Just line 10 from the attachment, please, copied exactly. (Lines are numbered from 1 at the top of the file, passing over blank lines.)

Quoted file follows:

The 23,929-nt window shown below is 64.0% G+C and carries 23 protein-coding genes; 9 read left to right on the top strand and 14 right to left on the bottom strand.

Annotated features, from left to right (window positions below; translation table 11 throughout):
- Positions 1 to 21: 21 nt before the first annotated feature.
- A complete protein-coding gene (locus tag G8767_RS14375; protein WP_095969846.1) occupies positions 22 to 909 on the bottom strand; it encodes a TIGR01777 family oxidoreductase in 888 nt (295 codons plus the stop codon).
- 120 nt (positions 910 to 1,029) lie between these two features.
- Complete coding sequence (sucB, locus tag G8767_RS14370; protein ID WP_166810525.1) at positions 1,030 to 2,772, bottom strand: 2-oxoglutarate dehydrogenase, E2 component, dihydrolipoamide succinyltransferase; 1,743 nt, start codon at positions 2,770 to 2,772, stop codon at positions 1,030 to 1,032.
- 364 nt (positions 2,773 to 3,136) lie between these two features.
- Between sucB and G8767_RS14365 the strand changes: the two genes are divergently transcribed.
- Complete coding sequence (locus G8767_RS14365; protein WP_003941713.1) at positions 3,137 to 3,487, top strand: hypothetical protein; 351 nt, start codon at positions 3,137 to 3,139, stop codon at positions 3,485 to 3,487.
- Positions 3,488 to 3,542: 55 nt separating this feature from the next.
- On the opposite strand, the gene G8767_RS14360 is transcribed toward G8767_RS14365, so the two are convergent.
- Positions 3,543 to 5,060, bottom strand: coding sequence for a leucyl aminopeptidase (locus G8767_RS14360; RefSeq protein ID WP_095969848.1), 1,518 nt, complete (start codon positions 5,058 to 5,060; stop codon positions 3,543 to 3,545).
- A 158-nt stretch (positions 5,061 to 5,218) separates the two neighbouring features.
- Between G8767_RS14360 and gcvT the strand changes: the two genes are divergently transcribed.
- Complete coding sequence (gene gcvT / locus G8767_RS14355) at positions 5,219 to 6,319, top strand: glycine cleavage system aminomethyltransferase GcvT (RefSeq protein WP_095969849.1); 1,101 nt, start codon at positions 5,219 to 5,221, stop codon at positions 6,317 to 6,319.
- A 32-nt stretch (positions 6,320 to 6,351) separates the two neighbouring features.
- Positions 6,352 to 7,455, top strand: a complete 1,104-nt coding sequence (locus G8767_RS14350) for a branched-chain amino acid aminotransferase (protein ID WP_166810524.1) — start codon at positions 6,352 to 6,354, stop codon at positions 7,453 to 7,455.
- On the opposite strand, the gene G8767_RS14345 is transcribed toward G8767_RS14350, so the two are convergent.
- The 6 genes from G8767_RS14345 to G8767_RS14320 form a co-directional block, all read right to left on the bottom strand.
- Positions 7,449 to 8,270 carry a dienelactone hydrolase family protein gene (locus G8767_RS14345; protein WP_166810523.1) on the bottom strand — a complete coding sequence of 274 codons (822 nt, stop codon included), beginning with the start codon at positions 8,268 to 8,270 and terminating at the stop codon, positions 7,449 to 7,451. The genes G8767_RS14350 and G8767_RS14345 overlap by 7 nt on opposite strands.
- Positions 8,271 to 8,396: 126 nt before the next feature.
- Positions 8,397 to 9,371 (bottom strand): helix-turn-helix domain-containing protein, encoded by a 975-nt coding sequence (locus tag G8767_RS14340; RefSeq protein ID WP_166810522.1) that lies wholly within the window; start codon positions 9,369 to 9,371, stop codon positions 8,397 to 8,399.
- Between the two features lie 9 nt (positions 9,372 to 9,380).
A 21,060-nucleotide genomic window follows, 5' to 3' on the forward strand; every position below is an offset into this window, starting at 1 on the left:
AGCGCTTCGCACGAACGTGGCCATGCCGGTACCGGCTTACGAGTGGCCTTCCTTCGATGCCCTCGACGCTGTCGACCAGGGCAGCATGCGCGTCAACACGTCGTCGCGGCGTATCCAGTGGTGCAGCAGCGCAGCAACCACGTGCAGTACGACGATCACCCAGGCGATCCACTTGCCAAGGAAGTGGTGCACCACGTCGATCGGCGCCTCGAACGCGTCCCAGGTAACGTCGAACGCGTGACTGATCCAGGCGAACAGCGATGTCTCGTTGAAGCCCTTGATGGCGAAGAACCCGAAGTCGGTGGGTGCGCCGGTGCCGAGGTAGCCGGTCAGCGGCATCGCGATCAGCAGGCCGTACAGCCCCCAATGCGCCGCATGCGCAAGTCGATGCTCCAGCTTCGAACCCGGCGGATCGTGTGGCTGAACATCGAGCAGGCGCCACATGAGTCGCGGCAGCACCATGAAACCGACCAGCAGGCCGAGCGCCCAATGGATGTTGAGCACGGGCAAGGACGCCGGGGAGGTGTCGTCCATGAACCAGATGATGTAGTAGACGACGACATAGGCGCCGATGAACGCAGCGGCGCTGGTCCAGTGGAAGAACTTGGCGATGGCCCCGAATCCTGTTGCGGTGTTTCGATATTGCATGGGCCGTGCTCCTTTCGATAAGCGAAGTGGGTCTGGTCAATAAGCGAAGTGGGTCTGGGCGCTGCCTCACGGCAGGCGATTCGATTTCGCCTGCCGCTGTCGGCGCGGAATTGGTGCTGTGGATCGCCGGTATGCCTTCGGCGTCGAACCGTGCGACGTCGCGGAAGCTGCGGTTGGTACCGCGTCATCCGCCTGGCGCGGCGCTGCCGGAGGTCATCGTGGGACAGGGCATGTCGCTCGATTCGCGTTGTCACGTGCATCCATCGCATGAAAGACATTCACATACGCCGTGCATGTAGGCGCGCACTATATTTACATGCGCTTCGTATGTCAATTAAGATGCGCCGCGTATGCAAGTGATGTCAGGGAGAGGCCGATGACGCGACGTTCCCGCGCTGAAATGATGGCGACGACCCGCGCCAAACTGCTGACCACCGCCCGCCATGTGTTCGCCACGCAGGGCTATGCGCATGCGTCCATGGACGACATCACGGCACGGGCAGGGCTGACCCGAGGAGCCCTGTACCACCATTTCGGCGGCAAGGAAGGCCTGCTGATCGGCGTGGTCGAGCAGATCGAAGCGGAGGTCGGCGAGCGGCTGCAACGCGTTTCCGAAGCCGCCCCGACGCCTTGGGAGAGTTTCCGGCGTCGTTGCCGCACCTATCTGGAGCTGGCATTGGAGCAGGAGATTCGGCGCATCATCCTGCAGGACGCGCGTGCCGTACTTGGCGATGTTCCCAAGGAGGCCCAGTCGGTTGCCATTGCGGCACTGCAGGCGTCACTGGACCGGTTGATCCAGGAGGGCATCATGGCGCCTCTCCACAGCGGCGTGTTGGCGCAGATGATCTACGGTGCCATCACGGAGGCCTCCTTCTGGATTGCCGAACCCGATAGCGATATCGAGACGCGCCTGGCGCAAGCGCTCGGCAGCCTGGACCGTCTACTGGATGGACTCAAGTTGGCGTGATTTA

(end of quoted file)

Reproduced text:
- Positions 3,488 to 3,542: 55 nt separating this feature from the next.